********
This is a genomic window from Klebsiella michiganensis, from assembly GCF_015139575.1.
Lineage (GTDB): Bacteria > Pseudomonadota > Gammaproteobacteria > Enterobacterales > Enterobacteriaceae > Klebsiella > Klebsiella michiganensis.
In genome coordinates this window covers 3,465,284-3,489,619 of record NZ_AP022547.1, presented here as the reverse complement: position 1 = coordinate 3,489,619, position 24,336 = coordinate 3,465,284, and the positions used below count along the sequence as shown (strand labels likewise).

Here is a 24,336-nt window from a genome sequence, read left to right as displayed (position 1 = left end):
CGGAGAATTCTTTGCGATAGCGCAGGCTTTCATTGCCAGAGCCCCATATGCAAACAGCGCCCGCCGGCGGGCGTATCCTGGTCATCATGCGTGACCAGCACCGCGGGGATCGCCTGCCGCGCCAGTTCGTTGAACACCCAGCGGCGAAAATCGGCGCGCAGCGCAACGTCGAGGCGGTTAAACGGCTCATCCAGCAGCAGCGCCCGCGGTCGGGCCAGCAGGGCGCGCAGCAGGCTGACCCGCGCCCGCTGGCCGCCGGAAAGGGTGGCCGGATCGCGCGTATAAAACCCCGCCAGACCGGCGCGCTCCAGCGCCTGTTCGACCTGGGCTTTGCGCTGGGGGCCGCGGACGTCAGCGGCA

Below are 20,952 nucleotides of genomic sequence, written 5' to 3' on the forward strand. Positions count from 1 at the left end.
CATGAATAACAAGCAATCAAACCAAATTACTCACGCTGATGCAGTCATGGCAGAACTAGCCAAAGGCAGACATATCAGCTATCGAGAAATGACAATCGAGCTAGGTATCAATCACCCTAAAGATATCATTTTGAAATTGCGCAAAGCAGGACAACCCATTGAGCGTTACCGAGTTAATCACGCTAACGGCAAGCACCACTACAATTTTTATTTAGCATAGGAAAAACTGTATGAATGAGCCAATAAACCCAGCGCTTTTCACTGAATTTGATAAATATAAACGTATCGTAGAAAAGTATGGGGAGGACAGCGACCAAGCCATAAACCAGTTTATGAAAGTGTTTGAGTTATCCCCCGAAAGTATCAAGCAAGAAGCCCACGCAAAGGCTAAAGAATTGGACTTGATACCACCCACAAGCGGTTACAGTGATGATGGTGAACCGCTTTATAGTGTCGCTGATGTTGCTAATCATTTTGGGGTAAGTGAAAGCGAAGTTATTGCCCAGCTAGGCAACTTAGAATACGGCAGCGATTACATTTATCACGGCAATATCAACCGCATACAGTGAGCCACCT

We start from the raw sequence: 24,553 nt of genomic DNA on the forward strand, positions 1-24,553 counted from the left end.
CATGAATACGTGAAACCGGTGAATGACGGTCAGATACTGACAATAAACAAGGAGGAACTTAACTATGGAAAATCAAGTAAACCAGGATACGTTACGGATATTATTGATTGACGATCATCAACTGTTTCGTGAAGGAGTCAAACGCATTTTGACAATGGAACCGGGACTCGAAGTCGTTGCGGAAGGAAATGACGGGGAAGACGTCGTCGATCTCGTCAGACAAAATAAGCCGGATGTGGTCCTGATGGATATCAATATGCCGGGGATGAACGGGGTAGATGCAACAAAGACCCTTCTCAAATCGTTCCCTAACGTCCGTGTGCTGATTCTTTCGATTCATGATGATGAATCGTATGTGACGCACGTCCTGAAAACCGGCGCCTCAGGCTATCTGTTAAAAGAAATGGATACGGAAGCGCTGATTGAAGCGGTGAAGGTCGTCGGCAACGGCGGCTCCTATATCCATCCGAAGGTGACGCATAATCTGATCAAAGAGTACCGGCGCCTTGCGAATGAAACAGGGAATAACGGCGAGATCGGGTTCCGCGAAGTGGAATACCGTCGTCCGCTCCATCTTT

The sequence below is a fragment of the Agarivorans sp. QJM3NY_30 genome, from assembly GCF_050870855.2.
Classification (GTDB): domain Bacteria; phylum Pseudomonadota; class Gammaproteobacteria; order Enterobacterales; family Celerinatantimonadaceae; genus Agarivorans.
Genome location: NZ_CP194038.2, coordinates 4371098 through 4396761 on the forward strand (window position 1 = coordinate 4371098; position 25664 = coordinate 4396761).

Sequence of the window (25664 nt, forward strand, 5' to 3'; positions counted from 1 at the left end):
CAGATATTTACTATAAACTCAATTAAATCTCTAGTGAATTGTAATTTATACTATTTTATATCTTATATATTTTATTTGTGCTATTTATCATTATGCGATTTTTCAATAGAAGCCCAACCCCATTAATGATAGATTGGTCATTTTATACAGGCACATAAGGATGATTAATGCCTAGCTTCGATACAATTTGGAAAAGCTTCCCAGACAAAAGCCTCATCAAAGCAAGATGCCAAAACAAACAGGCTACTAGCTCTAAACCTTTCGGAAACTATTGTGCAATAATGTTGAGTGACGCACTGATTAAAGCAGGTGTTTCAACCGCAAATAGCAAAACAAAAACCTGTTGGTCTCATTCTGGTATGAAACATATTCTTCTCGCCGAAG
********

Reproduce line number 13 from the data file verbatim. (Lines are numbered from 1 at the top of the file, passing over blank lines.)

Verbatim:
Sequence of the window (25664 nt, forward strand, 5' to 3'; positions counted from 1 at the left end):